Minnesota's legislative auditor decided Monday to open a preliminary inquiry into the governor's failed hiring of Erin DuPree as the state's first cannabis director.

State Legislative Auditor Judy Randall said she will request information about the appointment process from the governor's office. DuPree, a self-described cannabis industry entrepreneur and hemp shop owner, stepped down a day after Gov. Tim Walz appointed her after a Star Tribune report revealed she had sold illegal products at her hemp store.

The Walz administration appeared to be blindsided by reports of DuPree's illegal product sales, federal liens and past lawsuits filed against her — raising questions of how thoroughly the governor's office vetted her background.

"We just have some questions about the process," Randall said. "I would classify it as a preliminary inquiry."

Walz has taken responsibility for the debacle, saying his office got its first pick for cannabis director wrong and will review its vetting process. The governor also said he now wants to hire an experienced regulator for the job. DuPree had no government experience, and her resume did not appear to match many of the expected qualifications sought for the role.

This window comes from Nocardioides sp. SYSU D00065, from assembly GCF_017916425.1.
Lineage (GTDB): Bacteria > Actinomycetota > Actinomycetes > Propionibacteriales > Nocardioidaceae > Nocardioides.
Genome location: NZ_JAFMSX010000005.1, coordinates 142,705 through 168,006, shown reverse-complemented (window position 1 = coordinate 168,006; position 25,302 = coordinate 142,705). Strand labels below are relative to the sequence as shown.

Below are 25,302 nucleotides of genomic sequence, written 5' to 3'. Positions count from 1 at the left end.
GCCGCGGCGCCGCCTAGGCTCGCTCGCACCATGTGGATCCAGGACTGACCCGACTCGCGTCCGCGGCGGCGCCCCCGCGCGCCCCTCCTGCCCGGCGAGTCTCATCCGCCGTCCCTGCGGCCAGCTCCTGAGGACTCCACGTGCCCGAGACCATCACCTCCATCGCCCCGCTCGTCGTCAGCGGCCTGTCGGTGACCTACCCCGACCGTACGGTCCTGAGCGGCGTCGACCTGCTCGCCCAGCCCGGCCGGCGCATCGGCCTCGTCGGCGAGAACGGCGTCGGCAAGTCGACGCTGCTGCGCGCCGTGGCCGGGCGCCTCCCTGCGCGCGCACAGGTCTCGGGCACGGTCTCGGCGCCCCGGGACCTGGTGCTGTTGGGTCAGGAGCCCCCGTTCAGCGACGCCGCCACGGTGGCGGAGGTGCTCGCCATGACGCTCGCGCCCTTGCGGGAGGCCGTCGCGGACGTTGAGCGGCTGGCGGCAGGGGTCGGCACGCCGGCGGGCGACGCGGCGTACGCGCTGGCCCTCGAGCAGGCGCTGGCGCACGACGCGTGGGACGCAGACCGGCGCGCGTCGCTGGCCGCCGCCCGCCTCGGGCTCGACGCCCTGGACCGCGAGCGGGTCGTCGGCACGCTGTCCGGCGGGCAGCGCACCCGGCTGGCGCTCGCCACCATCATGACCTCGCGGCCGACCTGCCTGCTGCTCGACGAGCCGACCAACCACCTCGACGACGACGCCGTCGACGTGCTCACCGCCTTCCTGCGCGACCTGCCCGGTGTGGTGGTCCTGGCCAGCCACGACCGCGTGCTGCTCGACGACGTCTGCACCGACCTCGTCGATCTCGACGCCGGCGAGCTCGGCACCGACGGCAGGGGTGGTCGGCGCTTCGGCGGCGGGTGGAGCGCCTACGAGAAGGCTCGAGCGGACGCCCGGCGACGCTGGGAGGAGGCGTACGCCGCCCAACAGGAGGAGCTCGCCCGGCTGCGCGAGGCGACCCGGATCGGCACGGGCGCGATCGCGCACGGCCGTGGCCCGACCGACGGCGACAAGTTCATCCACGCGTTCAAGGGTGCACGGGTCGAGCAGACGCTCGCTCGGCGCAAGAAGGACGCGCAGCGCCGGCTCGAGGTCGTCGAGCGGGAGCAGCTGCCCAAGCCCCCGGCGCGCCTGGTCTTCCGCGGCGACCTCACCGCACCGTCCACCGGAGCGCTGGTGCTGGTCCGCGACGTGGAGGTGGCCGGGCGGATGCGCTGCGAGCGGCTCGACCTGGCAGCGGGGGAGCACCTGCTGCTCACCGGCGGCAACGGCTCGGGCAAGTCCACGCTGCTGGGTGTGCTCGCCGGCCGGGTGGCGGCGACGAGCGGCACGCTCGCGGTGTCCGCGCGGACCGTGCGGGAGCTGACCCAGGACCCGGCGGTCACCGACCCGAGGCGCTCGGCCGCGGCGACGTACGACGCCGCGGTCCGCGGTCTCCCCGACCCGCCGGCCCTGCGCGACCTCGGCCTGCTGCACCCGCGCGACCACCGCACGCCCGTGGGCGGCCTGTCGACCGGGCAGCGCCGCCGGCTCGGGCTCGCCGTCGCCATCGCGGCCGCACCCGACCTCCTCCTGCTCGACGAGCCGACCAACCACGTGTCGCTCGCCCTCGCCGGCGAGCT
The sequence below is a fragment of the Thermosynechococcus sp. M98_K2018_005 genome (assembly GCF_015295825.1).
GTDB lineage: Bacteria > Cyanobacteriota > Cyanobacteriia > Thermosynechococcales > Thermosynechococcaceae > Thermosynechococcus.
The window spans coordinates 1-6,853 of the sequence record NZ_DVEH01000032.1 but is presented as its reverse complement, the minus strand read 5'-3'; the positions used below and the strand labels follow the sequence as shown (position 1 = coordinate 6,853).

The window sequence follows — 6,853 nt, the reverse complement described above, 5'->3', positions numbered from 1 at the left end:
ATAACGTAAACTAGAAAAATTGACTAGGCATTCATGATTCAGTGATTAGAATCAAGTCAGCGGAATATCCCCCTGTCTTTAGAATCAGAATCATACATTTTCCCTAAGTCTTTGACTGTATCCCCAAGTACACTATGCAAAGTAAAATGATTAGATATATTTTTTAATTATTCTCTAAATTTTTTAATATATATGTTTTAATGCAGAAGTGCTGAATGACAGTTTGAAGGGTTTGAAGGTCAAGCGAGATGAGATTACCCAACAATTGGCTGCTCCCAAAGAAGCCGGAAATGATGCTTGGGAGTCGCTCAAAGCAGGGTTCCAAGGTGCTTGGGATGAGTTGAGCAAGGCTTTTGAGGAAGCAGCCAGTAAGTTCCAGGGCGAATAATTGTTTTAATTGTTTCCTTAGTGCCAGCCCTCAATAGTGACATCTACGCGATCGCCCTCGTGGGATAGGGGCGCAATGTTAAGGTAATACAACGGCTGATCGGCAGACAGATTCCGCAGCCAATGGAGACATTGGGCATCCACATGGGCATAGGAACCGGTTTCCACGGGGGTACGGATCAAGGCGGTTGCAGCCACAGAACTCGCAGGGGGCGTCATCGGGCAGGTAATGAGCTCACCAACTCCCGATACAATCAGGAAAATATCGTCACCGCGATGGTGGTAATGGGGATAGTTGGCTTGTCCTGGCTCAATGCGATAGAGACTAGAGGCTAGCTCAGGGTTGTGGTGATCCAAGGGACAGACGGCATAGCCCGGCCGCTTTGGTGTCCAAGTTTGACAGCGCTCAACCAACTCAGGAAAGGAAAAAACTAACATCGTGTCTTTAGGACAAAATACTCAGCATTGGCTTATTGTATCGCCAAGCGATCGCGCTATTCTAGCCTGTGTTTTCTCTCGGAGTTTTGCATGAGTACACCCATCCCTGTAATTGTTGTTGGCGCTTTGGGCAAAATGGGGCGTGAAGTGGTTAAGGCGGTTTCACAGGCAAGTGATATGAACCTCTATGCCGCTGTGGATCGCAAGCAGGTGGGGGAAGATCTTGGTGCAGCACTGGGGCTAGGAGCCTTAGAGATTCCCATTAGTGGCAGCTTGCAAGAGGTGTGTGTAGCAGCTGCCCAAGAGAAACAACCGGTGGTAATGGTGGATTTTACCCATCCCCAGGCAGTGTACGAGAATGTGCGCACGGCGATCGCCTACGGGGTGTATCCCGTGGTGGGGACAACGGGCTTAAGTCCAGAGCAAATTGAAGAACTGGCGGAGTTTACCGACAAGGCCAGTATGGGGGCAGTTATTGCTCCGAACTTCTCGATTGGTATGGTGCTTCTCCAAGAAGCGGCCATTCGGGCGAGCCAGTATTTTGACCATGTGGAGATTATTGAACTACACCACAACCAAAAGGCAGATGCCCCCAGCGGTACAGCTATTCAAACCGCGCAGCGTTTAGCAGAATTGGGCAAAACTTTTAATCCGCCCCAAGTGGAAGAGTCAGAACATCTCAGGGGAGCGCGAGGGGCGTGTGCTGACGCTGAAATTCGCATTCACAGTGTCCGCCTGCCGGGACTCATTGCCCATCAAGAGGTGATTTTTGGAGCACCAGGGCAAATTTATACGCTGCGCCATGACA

Candidates who applied to be cannabis director went through multiple interviews with panels of state officials before finalists were forwarded to the governor's office, which coordinated checks of their backgrounds, references and potential conflicts of interest. Finalists interviewed with the governor after those checks were complete.

Randall said her office's inquiry could take weeks or months, noting there is no set timeline. Her office's findings will determine whether it launches an official investigation into the matter, she said.

Minnesota's nonpartisan Office of the Legislative Auditor is the state's top government watchdog agency. The office receives hundreds of complaints per year, Randall said. Few complaints lead to a preliminary inquiry and even fewer prompt an official investigation, she said.

Meanwhile, the search for a director to lead Minnesota's new Office of Cannabis Management continues. The office will oversee the creation and regulation of Minnesota's recreational marijuana industry.

State government veteran Charlene Briner continues to lead the Office of Cannabis Management as interim director, and she has said Minnesota is still on track to meet its goal of having dispensaries open by early 2025.